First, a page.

Objective: To study eating and emotional disorders in adolescent insulin-dependent diabetic (IDDM) girls.
Methods: 98 adolescent girls, aged 13-19 years, were studied: 15 obese and 37 non-obese IDDM girls, 22 obese non-diabetic and 24 non-obese girls, DSM-III-R eating disorders (anorexia nervosa, bulimia nervosa, eating disorders NOS) and eating habits (snacking, sweet compulsions) were evaluated by a semi-structured diagnostic interview (Kiddie-SADS-E and Eating Habits Interview). Emotional disorders were assessed using self-questionnaires (State-Trait Anxiety Inventory for Children, Beck Depression Inventory, Coopersmith Self-Esteem Inventory). Psychological characteristics were correlated with BMI and, for IDDM girls, with HbA1C.
Results: IDDM and non-diabetic obese girls showed high rates of eating disorders NOS (sub-clinical bulimia: 60 and 41%, respectively) and they had more extra-snacks than non-obese girls, suggesting that obesity was the main risk factor for additional eating disorders. However, non-obese IDDM girls had more eating disorders NOS (sub-clinical bulimia: 27%) than did the normal girls (4%). Three IDDM girls had typical bulimia nervosa, while none of the non-diabetic did. The risk of depression was increased by both IDDM and obesity (16 and 18% dysthymia, respectively; 8% in normal girls); both factors cumulated in obese IDDM girls (47% dysthymia). Obesity was linked to marked changes in self-esteem scores and mild effects on anxiety. IDDM had little effect on anxiety and none on self-esteem; it even seemed to preserve the self-esteem of obese girls. Patients with bulimia nervosa had poorer metabolic control than other girls with IDDM. There was no correlation between HbA1C and eating or emotional disorders.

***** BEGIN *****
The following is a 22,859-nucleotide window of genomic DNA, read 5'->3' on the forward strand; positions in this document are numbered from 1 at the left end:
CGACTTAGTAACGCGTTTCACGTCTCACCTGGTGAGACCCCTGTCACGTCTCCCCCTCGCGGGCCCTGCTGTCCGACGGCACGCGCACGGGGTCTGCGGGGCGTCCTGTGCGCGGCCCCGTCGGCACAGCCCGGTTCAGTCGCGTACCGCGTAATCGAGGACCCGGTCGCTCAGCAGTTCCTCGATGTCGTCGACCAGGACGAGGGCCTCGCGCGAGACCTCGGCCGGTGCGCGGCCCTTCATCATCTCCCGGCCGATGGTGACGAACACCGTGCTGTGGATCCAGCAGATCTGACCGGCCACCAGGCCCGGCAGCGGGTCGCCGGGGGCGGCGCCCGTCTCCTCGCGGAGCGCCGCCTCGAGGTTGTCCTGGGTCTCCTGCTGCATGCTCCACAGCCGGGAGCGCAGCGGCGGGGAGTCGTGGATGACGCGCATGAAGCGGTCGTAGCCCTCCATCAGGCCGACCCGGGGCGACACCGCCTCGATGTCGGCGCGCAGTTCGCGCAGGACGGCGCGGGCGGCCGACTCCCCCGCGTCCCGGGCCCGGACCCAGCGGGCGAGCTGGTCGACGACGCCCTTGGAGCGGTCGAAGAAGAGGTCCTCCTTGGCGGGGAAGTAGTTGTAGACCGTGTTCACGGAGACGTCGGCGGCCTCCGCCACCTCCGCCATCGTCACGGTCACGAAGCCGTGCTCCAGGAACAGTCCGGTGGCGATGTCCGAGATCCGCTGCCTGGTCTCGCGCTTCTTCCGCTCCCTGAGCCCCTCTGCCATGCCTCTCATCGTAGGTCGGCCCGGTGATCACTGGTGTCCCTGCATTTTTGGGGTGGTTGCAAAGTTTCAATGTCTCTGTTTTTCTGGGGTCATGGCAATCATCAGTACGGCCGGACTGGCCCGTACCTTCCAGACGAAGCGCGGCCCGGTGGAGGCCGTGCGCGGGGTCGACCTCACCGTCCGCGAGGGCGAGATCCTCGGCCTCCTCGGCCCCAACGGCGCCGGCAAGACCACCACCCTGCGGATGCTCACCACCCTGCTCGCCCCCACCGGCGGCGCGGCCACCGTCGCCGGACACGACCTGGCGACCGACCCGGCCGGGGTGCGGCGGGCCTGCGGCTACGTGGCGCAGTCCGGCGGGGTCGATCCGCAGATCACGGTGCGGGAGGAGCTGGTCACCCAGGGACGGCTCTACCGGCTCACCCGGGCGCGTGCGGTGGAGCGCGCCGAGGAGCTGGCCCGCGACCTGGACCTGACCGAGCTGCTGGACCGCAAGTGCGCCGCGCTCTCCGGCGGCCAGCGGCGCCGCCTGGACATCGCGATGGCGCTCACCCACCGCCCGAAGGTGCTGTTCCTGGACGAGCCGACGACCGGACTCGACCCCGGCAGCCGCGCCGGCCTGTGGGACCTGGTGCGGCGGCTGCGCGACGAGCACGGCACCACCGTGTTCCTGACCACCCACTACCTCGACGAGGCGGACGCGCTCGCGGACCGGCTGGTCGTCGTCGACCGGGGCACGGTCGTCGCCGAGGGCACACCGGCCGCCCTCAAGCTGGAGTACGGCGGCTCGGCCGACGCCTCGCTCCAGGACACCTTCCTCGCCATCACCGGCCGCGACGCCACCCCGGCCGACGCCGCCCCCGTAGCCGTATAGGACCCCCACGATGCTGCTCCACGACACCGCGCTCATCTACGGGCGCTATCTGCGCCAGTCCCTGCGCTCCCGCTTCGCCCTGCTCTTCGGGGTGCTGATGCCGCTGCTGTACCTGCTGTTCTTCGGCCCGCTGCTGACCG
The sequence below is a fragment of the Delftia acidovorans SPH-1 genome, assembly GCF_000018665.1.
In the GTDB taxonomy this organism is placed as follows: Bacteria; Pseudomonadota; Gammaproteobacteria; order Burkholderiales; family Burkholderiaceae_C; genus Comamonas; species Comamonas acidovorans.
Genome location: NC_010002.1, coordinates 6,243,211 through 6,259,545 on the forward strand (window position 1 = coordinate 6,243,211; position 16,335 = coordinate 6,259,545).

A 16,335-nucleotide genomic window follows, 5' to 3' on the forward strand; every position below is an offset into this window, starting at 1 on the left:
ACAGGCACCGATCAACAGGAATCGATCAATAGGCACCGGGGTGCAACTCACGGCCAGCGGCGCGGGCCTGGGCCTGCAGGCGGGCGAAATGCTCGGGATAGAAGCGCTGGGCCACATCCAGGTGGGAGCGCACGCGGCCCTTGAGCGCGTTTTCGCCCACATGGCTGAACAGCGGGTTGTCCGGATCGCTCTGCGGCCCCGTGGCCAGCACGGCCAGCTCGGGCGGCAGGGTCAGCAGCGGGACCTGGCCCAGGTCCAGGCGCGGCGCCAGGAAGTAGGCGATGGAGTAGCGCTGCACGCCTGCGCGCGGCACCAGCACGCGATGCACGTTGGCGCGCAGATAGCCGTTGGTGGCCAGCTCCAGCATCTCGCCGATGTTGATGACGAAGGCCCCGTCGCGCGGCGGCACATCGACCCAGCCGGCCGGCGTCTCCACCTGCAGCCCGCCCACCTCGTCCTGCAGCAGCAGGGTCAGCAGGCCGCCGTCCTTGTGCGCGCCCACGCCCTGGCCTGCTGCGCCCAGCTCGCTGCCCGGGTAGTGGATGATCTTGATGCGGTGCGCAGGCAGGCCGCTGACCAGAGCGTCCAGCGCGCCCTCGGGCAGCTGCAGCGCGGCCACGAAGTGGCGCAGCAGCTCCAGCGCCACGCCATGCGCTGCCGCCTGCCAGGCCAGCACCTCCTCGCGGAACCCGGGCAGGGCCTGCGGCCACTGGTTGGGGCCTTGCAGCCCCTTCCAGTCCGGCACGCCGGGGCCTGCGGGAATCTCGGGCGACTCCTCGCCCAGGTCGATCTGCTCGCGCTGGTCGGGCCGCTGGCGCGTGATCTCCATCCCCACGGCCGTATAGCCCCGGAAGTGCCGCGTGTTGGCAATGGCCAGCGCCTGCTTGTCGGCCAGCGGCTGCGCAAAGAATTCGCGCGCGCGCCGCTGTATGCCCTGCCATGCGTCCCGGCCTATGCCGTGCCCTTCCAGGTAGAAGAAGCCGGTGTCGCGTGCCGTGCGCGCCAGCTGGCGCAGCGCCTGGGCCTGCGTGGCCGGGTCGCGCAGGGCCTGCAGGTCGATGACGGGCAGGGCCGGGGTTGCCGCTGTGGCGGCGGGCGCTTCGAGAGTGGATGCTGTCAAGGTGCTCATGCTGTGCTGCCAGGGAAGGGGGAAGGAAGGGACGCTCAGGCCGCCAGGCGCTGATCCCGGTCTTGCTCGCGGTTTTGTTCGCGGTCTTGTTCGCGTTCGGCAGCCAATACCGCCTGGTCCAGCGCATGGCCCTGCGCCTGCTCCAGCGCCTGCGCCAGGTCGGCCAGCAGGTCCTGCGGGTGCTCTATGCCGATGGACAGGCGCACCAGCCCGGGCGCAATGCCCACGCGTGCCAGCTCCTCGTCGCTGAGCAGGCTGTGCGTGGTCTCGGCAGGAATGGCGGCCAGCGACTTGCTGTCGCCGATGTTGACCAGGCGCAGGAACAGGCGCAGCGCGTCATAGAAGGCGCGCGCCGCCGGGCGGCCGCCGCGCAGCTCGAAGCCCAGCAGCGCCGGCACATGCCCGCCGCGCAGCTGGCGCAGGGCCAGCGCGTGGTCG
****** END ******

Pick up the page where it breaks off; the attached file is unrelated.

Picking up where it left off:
Conclusions: Adolescent IDDM girls are at increased risk of eating and emotional disorders. Obesity appears to be an important factor for psychiatric complications; more obese IDDM girls suffered from eating disorders NOS sub-clinical bulimia), dysthymia, anxiety disorders, depression and low self-esteem (Family Satisfaction SEI sub-score) than did non-obese IDDM girls.